Philadelphia – The American Association for Cancer Research announces the first 11 recipients of the new Jeannik M. Littlefield-AACR Grants in Metastatic Colon Cancer Research. The awards, ranging to $250,000, were established in February 2006, to support innovative research projects designed to accelerate the discovery and development of new agents to treat metastatic colon cancer. Grant awards were selected through a rigorous and highly competitive process by a committee of accomplished senior scientists. AACR is currently distributing a total of $2,644,977 to the successful investigators.
"Among the 114 applications submitted, these 11 awardees were judged to have the most merit," said David Irwin, Ph.D., managing director of the Science and Education Division of the AACR. "We offer our sincere congratulations to the investigators, and anticipate they will make substantial contributions to this field of cancer research."
The Jeannik M. Littlefield-AACR Grants in Metastatic Colon Cancer Research are sponsored by Jacques and Sandy Littlefield of Portolo Valley, California, who donated $3 million to the AACR in late 2005. They are named for Mr. Littlefield's mother.
Recipients of the 2006 Jeannik M. Littlefield-AACR Grants in Metastatic Colon Cancer Research are:
Peter Carmeliet, M.D., Ph.D., Flanders Interuniversity Institute for Biotechnology, "Preclinical Development of anti-P1GF Antibodies for Metastatic Colon Cancer." In the quest to block angiogenesis, this study will test a homologue of VEGF – P1GF. Antibodies to P1GF will be used in cell lines and xenograft models. The approach has strong potential for clinical application because blocking P1GF should not interfere with normal angiogenesis.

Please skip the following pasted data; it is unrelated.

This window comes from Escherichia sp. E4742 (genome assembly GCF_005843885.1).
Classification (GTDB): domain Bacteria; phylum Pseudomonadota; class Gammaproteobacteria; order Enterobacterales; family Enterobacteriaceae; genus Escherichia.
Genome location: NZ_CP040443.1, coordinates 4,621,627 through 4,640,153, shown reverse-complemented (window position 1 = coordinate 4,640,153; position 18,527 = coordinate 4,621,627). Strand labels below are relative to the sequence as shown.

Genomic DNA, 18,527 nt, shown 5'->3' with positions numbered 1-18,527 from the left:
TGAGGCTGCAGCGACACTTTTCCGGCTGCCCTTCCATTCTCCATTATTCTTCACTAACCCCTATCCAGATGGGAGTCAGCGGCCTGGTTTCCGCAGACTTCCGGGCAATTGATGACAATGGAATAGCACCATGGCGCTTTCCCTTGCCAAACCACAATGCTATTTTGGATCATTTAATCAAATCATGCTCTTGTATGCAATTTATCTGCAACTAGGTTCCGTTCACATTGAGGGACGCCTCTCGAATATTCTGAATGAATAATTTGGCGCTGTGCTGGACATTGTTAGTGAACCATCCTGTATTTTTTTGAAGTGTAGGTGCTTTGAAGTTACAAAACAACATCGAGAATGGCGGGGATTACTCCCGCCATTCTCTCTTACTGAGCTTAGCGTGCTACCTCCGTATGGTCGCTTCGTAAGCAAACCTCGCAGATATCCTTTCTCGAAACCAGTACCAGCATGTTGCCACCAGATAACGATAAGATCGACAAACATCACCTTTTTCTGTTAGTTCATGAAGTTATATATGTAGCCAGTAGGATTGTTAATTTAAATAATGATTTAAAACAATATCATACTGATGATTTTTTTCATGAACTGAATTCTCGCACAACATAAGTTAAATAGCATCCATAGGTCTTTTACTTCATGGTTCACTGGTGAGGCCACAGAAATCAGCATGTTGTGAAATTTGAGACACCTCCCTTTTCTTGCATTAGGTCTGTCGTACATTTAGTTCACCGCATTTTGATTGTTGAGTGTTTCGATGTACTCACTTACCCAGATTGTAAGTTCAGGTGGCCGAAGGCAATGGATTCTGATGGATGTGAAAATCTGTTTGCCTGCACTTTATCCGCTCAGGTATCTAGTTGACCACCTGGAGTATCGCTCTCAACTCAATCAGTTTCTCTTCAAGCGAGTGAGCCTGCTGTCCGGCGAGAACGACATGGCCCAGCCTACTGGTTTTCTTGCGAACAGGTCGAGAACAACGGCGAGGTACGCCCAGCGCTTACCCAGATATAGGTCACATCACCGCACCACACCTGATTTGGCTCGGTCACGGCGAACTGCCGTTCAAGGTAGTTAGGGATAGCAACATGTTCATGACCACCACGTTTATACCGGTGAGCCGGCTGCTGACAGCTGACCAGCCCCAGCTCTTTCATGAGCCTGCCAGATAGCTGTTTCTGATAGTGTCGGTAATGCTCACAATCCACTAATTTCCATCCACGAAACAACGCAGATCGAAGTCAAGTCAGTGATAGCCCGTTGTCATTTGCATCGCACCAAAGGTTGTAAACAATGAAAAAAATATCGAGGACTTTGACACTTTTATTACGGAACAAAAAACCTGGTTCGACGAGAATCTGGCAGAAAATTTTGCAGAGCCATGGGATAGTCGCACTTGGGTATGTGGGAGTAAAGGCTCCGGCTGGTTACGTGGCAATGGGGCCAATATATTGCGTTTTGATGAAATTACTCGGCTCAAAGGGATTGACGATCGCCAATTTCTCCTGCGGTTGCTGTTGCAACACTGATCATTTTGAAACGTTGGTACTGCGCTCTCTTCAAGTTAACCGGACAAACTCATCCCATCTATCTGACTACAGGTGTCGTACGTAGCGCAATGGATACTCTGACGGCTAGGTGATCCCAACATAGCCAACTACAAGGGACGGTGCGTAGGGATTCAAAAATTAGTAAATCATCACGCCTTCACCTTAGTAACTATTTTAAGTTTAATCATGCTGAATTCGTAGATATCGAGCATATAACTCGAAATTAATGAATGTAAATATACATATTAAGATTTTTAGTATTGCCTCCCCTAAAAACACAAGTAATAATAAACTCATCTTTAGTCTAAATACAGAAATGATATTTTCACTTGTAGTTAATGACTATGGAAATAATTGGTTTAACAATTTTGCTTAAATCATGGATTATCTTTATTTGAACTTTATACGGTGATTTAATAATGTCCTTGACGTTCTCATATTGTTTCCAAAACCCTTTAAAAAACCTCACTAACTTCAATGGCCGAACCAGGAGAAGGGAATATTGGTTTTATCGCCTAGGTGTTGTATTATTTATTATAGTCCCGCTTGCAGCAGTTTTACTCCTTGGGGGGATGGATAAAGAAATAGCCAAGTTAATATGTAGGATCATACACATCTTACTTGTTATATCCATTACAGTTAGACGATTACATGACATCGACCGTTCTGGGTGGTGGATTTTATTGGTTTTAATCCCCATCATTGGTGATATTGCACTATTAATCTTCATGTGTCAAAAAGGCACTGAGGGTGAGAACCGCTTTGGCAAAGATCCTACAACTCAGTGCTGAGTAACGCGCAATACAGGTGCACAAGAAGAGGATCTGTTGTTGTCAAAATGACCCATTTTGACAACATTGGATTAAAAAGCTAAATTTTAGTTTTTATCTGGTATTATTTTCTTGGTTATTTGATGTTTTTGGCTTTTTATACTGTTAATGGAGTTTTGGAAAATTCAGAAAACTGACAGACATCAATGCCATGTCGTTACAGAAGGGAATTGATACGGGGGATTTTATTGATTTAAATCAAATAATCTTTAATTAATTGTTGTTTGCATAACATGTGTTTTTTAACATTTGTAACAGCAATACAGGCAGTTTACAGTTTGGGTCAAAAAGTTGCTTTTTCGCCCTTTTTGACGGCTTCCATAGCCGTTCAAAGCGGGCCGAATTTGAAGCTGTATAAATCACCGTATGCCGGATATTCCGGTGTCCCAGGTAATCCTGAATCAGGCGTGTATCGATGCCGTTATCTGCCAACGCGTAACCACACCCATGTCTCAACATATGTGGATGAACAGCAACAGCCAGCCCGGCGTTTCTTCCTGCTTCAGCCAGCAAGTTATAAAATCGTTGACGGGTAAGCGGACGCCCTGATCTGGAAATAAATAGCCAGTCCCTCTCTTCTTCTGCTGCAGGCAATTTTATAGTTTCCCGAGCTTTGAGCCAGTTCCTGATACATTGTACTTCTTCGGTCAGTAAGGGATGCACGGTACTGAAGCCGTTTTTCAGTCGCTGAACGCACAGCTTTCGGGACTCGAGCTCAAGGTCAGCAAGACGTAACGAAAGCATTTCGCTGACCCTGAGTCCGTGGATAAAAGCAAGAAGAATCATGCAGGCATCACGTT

Steven A. Curley, M.D., University of Texas M.D. Anderson Cancer Center, "Carbon Nanotubules and Gold Nanoparticles as Radiofrequency Targets." The goals are to couple antibodies to nanotubules and gold particles to affect specific homing to metastases. Inoperable metastases can then be thermally ablated using microwaves.
Wafik El-Deiry, M.D., Ph.D., University of Pennsylvania, "Novel Therapy for Resistant Metastatic Colon Cancer." The goals are to define the mechanisms in colon cancer that make tumor cells resistant to apoptosis, and develop combination drug therapies that can reverse the apoptotic defect.
Edgar G. Engelman, M.D., Stanford University, "T-Cell Signaling in Metastatic Colon Cancer." This study will examine the failure of the immune system to detect colon cancer cells with the goal of identifying and profiling tumor-associated signaling abnormalities in T-cells. This will affect choice of therapy and will show whether signalling abnormalities can be reversed using immunotherapy.
Douglas V. Faller, M.D., Ph.D., Boston University School of Medicine, "PKC-Delta as a Therapeutic Target in Colon Cancer." The approach is to inhibit PKC-delta which is not critical for normal cellular growth but which, in tumor cells, inhibits Ras-mediated apoptosis. Molecular strategies will identify more active and more specific inducers of the Ras-mediated apoptotic pathway.